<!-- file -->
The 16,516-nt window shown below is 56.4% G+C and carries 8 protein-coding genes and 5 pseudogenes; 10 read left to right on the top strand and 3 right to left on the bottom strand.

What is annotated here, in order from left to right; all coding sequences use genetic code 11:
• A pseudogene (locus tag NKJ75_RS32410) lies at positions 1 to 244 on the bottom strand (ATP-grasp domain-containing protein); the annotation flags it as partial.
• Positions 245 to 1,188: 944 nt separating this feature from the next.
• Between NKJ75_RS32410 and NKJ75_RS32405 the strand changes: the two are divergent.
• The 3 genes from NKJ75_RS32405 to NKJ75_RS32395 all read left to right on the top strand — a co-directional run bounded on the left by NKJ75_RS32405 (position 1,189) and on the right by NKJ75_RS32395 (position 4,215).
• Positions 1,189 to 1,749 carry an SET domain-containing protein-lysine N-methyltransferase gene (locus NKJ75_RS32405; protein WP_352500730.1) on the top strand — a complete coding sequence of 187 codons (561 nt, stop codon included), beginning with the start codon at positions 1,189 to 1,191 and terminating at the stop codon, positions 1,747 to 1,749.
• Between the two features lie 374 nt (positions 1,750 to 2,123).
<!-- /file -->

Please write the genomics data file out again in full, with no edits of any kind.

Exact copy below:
The 16,516-nt window shown below is 56.4% G+C and carries 8 protein-coding genes and 5 pseudogenes; 10 read left to right on the top strand and 3 right to left on the bottom strand.

What is annotated here, in order from left to right; all coding sequences use genetic code 11:
• A pseudogene (locus tag NKJ75_RS32410) lies at positions 1 to 244 on the bottom strand (ATP-grasp domain-containing protein); the annotation flags it as partial.
• Positions 245 to 1,188: 944 nt separating this feature from the next.
• Between NKJ75_RS32410 and NKJ75_RS32405 the strand changes: the two are divergent.
• The 3 genes from NKJ75_RS32405 to NKJ75_RS32395 all read left to right on the top strand — a co-directional run bounded on the left by NKJ75_RS32405 (position 1,189) and on the right by NKJ75_RS32395 (position 4,215).
• Positions 1,189 to 1,749 carry an SET domain-containing protein-lysine N-methyltransferase gene (locus NKJ75_RS32405; protein WP_352500730.1) on the top strand — a complete coding sequence of 187 codons (561 nt, stop codon included), beginning with the start codon at positions 1,189 to 1,191 and terminating at the stop codon, positions 1,747 to 1,749.
• Between the two features lie 374 nt (positions 1,750 to 2,123).